Continued Family Tradition
NHRA’s chase for Lucas Oil World Championship glory during 2018 included a very significant title for second-generation racer Brian McClanahan in Stock Eliminator. Racing his AA/SA 1969 Camaro, Brian clinched the prestigious World Championship during the NHRA Lucas Oil Pacific Division season finale held in Las Vegas. For Brian (Alta Loma, California), it was his first world title, but not the first for his family. McClanahan now joins his dad, Jerry, and his son Ryan on the NHRA World Champions ledger. Previously, Jerry won NHRA Stock Eliminator world titles three times (1973, 1974, and 1978), while Ryan prevailed to win the NHRA Super Stock title in 2010—all in Chevrolet cars. Sponsored by Total Trucking Service and Titan Tire Recycling (Fontana, California), Brian races a Hansen Race Cars-built Camaro that debuted for competition in 2010. The Camaro features an all-aluminum ZL1 427ci engine by Daryl Wykle Racing Engines and a Turbo 350 transmission by ProTrans.
Short Track Specialists
A Can-Am racing team produced an impressive championship in the eighth-mile PDRA (Professional Drag Racers Association) series. Car owner and superb tuner Al Billes and his skilled driver Tommy D’Aprile coalesced to win the series’ Pro Boost title. Racing a Jerry Bickel-built 1969 Camaro that was converted from P/X (Pro Extreme), the dynamic duo won three times on the PDRA season tour. A strong event finish at the season-ending World Finals in Virginia affirmed their top spot in the final standings. This particular race car features a creative aftermarket engine program. Known as a “4.9,” it is a supercharged, alcohol-burning application that traces its origin and design to Australian-based Noonan Race Engineering. Throughout the season the car was dominant from a performance perspective, too, with D’Aprile qualifying Number One at all but one of the PDRA races they attended in 2018. The race car, which features a roots-style blower and a Turbo 400 transmission, was credited with a super-quick 3.62 elapsed time.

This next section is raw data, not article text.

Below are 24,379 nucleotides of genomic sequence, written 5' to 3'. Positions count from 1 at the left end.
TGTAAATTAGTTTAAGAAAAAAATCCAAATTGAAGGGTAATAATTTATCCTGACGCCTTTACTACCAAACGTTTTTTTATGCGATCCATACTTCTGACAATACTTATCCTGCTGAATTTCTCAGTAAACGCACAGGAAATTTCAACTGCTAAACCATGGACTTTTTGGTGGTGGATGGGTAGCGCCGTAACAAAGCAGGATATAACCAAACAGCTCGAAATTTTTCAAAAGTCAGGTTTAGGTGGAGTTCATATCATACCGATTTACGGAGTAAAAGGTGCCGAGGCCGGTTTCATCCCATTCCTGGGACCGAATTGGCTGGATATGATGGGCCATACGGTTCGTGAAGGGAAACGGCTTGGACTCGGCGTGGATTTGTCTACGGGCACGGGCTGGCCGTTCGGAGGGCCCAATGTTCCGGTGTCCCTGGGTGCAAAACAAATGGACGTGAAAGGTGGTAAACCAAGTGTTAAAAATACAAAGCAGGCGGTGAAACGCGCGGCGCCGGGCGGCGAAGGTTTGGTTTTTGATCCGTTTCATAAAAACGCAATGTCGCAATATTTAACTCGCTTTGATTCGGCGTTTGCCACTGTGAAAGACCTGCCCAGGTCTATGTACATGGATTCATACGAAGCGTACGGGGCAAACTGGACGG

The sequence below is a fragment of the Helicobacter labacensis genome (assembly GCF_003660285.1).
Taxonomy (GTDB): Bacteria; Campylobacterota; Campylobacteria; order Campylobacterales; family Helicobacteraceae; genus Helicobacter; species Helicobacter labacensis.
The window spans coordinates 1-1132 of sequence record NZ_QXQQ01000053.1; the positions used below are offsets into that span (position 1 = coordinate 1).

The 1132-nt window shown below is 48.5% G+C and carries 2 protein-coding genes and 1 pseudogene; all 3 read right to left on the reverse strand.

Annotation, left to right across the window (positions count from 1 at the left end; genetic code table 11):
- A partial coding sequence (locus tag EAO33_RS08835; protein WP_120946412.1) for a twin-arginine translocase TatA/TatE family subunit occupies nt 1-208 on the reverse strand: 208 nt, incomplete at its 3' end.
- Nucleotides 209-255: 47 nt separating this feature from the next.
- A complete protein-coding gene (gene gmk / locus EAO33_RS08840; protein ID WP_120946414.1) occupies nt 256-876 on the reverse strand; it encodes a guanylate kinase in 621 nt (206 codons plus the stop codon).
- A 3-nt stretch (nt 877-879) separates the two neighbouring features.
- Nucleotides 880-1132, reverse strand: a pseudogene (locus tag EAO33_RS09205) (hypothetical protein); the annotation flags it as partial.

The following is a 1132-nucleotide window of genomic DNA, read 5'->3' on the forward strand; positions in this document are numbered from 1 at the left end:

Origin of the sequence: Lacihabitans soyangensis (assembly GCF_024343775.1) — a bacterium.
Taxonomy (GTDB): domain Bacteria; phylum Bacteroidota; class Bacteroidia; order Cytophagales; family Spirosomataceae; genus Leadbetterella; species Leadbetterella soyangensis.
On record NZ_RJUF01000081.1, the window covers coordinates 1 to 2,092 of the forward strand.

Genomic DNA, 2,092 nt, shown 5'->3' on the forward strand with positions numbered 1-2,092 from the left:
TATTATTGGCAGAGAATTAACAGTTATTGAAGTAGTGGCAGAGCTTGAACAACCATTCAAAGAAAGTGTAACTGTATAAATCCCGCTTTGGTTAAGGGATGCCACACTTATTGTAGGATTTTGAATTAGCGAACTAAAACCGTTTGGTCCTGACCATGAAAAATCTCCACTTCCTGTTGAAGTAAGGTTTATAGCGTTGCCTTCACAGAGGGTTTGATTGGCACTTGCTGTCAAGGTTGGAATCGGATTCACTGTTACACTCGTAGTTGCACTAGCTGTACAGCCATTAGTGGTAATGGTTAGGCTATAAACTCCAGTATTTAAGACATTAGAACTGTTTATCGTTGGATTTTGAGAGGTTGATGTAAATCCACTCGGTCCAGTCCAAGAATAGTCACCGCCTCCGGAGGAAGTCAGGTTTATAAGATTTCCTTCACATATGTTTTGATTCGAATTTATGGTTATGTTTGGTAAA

The husband and wife team of Keith and Libby Brockman race a pretty inconspicuous looking race car with which they have surprised their competition more than once. Together, the Brockmans run a nicely prepped 1972 Chevelle Concours wagon—a car seldom seen on the dragstrip. This car first hit the strip back in 2001 as a 13-second runner after being found on Chicago’s north side with only 56,000 original miles on it. Since then it has evolved and been updated. The current driveline configuration includes a Chevrolet Performance ZZ502 crate engine and a Jim Buford-built TH400 automatic transmission. Power is delivered to a 12-bolt rearend that houses 3.73 gears. The deceiving-looking wagon, which showcases some of its original Cranberry Red paint, is pretty darn quick given its overall weight (4,360 pounds), with a best time of 11.72 at 112 mph. Keith and Libby are regulars at their hometown track, Route 66 Raceway in Joliet, Illinois, while campaigning it both in ET brackets and NMCA’s Open Comp class.
We really like the looks and detail of this highly competitive 1966 Chevy II raced by Wisconsin’s Louie Raffetto. After about a two-year construction period from concept to reality, Louie first entered his race car into competition back in 2014. It features a 427ci big-block assembled by Wagner Motorsports (Markesan, Wisconsin) that sports a Dart block and 18-degree Brodix cylinder heads, and produces over 800 hp and almost 700 lb-ft of torque. Louie applies that power to an ATI torque converter and transmission, and a rearend housing and four-link assembly from RJ Race Cars. Raffetto’s Chevy is one of the most popular entries within the NMCA racing circuit. He also runs the car in NHRA Pro and Super Pro ET bracket classes. Louie is a fabricator by trade and owns Lou’s Hot Rod Shop in Boyd, Wisconsin, so this car features his own expertise with the chassis, paint, and electrical, all done in-house. His family oriented team includes wife, Bobbi Jo; daughter Allison; and son Dominic. When conditions warrant, this slick-looking Chevy II can run in the high 8-second zone at close to 150 mph.
Photography by Bruce Biegler